Identification of an adaptor-associated kinase, AAK1, as a regulator of clathrin-mediated endocytosis

Sean D. Conner, Sandra L. Schmid

Research output: Contribution to journalArticle

185 Scopus citations

Abstract

The μ2 subunit of the AP2 complex is known to be phosphorylated in vitro by a copurifying kinase, and it has been demonstrated recently that μ2 phosphorylation is required for transferrin endocytosis (Olusanya, O., P.D. Andrews, J.R. Swedlow, and E. Smythe, 2001. Curr. Biol. 11:896-900). However, the identity of the endogenous kinase responsible for this phosphorylation is unknown. Here we identify and characterize a novel member of the Prk/Ark family of serine/threonine kinases, adaptor-associated kinase (AAK)1. We find that AAK1 copurifies with adaptor protein (AP)2 and that it directly binds the ear domain of α-adaptin in vivo and in vitro. In neuronal cells, AAK1 is enriched at presynaptic terminals, whereas in nonneuronal cells it colocalizes with clathrin and AP2 in clathrin-coated pits and at the leading edge of migrating cells. AAK1 specifically phosphorylates the μ subunit in vitro, and stage-specific assays for endocytosis show that μ phosphorylation by AAK1 results in a decrease in AP2-stimulated transferrin internalization. Together, these results provide strong evidence that AAK1 is the endogenous μ2 kinase and plays a regulatory role in clathrin-mediated endocytosis. These results also lend support to the idea that clathrin-mediated endocytosis is controlled by cycles of phosphorylation/desphosphorylation.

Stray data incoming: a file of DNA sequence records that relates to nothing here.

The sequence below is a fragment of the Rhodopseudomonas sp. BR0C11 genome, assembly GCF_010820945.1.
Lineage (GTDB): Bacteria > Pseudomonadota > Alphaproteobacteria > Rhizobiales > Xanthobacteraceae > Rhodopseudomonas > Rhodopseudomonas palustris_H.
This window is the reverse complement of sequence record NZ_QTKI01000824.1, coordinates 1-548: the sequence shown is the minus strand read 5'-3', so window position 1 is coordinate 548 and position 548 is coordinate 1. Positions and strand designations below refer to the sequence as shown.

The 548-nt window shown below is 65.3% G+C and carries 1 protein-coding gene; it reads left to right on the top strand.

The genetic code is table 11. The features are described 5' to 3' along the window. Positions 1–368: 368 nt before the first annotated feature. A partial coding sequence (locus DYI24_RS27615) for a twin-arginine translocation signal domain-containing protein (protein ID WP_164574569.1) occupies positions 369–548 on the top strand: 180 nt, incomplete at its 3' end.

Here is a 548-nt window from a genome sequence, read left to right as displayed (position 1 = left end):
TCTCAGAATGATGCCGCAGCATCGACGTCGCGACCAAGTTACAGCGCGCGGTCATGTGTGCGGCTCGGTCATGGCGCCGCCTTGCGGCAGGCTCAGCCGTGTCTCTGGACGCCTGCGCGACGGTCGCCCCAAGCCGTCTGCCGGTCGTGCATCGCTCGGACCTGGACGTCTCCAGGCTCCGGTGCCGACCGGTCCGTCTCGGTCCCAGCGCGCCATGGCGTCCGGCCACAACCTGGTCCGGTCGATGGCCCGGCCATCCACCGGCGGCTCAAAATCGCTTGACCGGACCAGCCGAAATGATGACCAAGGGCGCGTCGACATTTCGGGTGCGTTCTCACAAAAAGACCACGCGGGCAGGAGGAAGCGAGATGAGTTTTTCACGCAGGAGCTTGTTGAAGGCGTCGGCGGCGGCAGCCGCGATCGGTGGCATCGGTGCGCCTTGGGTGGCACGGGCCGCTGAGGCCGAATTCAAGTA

Original languageEnglish (US)
Pages (from-to)921-929
Number of pages9
JournalJournal of Cell Biology
Volume156
Issue number5
DOIs
StatePublished - Mar 4 2002

Keywords

  • AAK1
  • AP2
  • Clathrin
  • Endocytosis
  • Kinase

ASJC Scopus subject areas

  • Cell Biology

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